A more recent study of patients with colorectal cancer also showed that spending more than 6 hours of leisure time per day sitting increased the risk of death by around 30% compared with those sitting for less than 3 hours a day. Increased activity equivalent to two and a half hours of walking a week also decreased mortality by 28%. Obviously those that are able to be more active are more likely to be fit enough for more radical treatment regimens such as surgery or chemotherapy, and therefore likely to live longer. Patients might be sitting because they’re unwell rather than unwell because they’re sitting. However, when they removed the most unwell patients (those who died within 2 years of diagnosis) from the analysis, the risk was still there. The cancer studies also only examined “leisure” time sitting, but it is worth thinking about the fact that most of our sitting is likely to happen at work. Death doesn’t care whether you’re at a desk or staying up late watching Game of Thrones.
It will no doubt take some time to unpick the reasons behind exercise vs sitting and causes of death, but we know that exercise improves the balance of sex hormones (ie oestrogen, progesterone and testosterone), which is relevant to breast, endometrial and prostate cancers. It also improves blood pressure and glucose and insulin control, reducing associated risks of type 2 diabetes and heart disease. Conversely, sitting has been shown to increase the risk of diabetes and cardiovascular disease. It is thought that sitting directly causes:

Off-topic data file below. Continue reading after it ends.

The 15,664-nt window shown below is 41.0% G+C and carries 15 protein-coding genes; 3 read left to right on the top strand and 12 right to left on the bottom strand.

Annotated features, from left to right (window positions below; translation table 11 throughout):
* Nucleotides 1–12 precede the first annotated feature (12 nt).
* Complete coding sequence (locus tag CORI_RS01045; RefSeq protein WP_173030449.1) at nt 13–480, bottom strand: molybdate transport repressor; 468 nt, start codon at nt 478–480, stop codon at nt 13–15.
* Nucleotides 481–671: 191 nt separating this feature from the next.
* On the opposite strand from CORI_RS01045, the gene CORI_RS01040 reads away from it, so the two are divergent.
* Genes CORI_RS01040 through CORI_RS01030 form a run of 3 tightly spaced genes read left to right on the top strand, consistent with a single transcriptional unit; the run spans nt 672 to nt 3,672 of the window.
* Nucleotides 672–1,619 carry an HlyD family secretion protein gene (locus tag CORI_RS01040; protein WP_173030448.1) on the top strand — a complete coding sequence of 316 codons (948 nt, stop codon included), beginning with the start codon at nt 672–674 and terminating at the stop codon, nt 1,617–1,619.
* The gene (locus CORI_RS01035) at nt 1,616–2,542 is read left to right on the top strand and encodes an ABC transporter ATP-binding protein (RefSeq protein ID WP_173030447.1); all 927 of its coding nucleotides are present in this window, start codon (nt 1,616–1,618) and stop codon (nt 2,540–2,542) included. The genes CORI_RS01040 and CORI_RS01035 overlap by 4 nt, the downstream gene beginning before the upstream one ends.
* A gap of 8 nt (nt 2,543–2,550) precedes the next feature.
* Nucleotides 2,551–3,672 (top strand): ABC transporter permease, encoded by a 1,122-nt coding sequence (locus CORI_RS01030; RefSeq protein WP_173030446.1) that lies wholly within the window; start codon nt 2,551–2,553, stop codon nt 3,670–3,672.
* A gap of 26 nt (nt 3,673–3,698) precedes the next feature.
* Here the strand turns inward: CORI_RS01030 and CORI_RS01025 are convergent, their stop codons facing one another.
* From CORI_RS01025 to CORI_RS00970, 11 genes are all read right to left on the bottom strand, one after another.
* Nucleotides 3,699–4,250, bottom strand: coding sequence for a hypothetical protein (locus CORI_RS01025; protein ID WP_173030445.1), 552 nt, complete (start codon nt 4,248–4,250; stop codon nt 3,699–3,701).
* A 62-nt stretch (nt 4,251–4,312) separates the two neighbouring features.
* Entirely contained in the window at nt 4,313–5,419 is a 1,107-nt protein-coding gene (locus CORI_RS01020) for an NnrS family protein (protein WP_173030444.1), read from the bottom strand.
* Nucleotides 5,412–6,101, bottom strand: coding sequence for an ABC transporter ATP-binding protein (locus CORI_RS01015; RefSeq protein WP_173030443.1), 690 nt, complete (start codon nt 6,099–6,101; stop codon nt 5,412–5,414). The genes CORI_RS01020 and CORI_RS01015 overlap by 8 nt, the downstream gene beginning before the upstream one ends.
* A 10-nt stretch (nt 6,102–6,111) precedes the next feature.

- Increased inflammation.
- Reduced ability to control blood glucose.
- Lower vitamin D levels (most of our sitting happens indoors).
- Reduced activity of the enzymes that control the fat and cholesterol in the blood (lipases).
- Lower sex hormone levels.
If you take nothing else away from this, remember that more sitting equals less horny, and that can’t be a good thing.
As I have recently moved from a job where I ran around a hospital frantically to one where I sit at a laboratory bench for most of my day, I think about how I can reduce the risk associated with the change in my activity:
- Walk outdoors for at least half an hour a day.
- Supplement with vitamin D and Omega-3s (to reduce inflammation).
- Balance hormones by doing some exercise.
To reduce the risk of you getting bored, I’ll split this post up. Coming up in Part II – exercise is better than drugs.
1. Hildebrand JS, Gapstur SM, Campbell PT, Gaudet MM, Patel AV. Recreational Physical Activity and Leisure-Time Sitting in Relation to Postmenopausal Breast Cancer Risk. Cancer Epidemiol Biomarkers Prev. 2013 Oct;22(10):1906-1912.
2. Katzmarzyk PT, Church TS, Craig CL, Bouchard C. Sitting time and mortality from all causes, cardiovascular disease, and cancer. Med Sci Sports Exerc. 2009 May;41(5):998-1005.
3. Campbell PT, Patel AV, Newton CC, Jacobs EJ, Gapstur SM. Associations of recreational physical activity and leisure time spent sitting with colorectal cancer survival. J Clin Oncol. 2013 Mar 1;31(7):876-85.
4. Lynch BM. Sedentary behavior and cancer: a systematic review of the literature and proposed biological mechanisms. Cancer Epidemiol Biomarkers Prev. 2010 Nov;19(11):2691-709.